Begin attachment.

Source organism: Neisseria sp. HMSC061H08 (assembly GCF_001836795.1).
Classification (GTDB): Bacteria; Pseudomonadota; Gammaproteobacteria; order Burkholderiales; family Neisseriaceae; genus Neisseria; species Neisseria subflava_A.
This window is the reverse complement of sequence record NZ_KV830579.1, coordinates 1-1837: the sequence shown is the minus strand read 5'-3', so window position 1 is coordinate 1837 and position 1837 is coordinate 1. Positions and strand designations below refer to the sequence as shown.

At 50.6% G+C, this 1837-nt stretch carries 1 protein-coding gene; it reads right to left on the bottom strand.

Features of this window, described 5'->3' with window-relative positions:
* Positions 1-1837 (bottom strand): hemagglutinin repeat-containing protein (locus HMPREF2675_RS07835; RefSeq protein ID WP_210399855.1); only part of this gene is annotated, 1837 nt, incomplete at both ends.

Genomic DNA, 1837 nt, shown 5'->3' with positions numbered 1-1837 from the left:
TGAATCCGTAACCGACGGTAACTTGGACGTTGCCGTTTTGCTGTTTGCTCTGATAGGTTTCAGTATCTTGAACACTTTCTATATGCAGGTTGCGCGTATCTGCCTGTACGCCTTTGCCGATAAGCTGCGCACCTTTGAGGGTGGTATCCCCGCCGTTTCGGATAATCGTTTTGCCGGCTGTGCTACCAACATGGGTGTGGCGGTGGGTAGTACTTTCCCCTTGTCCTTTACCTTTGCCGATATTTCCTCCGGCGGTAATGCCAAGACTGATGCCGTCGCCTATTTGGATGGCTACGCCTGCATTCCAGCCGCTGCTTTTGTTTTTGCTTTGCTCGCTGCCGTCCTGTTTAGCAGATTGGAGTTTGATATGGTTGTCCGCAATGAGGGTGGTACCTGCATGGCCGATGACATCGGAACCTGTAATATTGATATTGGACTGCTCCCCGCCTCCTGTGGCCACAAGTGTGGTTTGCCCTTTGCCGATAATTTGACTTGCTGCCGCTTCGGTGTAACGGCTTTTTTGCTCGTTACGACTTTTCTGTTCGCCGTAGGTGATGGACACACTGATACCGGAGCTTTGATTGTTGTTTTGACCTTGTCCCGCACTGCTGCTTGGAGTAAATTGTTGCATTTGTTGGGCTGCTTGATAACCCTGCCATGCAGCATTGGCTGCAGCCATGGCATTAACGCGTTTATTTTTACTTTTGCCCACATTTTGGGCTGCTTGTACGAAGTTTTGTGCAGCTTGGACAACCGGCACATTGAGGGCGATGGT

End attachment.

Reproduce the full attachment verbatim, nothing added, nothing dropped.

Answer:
Source organism: Neisseria sp. HMSC061H08 (assembly GCF_001836795.1).
Classification (GTDB): Bacteria; Pseudomonadota; Gammaproteobacteria; order Burkholderiales; family Neisseriaceae; genus Neisseria; species Neisseria subflava_A.
This window is the reverse complement of sequence record NZ_KV830579.1, coordinates 1-1837: the sequence shown is the minus strand read 5'-3', so window position 1 is coordinate 1837 and position 1837 is coordinate 1. Positions and strand designations below refer to the sequence as shown.

At 50.6% G+C, this 1837-nt stretch carries 1 protein-coding gene; it reads right to left on the bottom strand.

Features of this window, described 5'->3' with window-relative positions:
* Positions 1-1837 (bottom strand): hemagglutinin repeat-containing protein (locus HMPREF2675_RS07835; RefSeq protein ID WP_210399855.1); only part of this gene is annotated, 1837 nt, incomplete at both ends.

Genomic DNA, 1837 nt, shown 5'->3' with positions numbered 1-1837 from the left:
TGAATCCGTAACCGACGGTAACTTGGACGTTGCCGTTTTGCTGTTTGCTCTGATAGGTTTCAGTATCTTGAACACTTTCTATATGCAGGTTGCGCGTATCTGCCTGTACGCCTTTGCCGATAAGCTGCGCACCTTTGAGGGTGGTATCCCCGCCGTTTCGGATAATCGTTTTGCCGGCTGTGCTACCAACATGGGTGTGGCGGTGGGTAGTACTTTCCCCTTGTCCTTTACCTTTGCCGATATTTCCTCCGGCGGTAATGCCAAGACTGATGCCGTCGCCTATTTGGATGGCTACGCCTGCATTCCAGCCGCTGCTTTTGTTTTTGCTTTGCTCGCTGCCGTCCTGTTTAGCAGATTGGAGTTTGATATGGTTGTCCGCAATGAGGGTGGTACCTGCATGGCCGATGACATCGGAACCTGTAATATTGATATTGGACTGCTCCCCGCCTCCTGTGGCCACAAGTGTGGTTTGCCCTTTGCCGATAATTTGACTTGCTGCCGCTTCGGTGTAACGGCTTTTTTGCTCGTTACGACTTTTCTGTTCGCCGTAGGTGATGGACACACTGATACCGGAGCTTTGATTGTTGTTTTGACCTTGTCCCGCACTGCTGCTTGGAGTAAATTGTTGCATTTGTTGGGCTGCTTGATAACCCTGCCATGCAGCATTGGCTGCAGCCATGGCATTAACGCGTTTATTTTTACTTTTGCCCACATTTTGGGCTGCTTGTACGAAGTTTTGTGCAGCTTGGACAACCGGCACATTGAGGGCGATGGT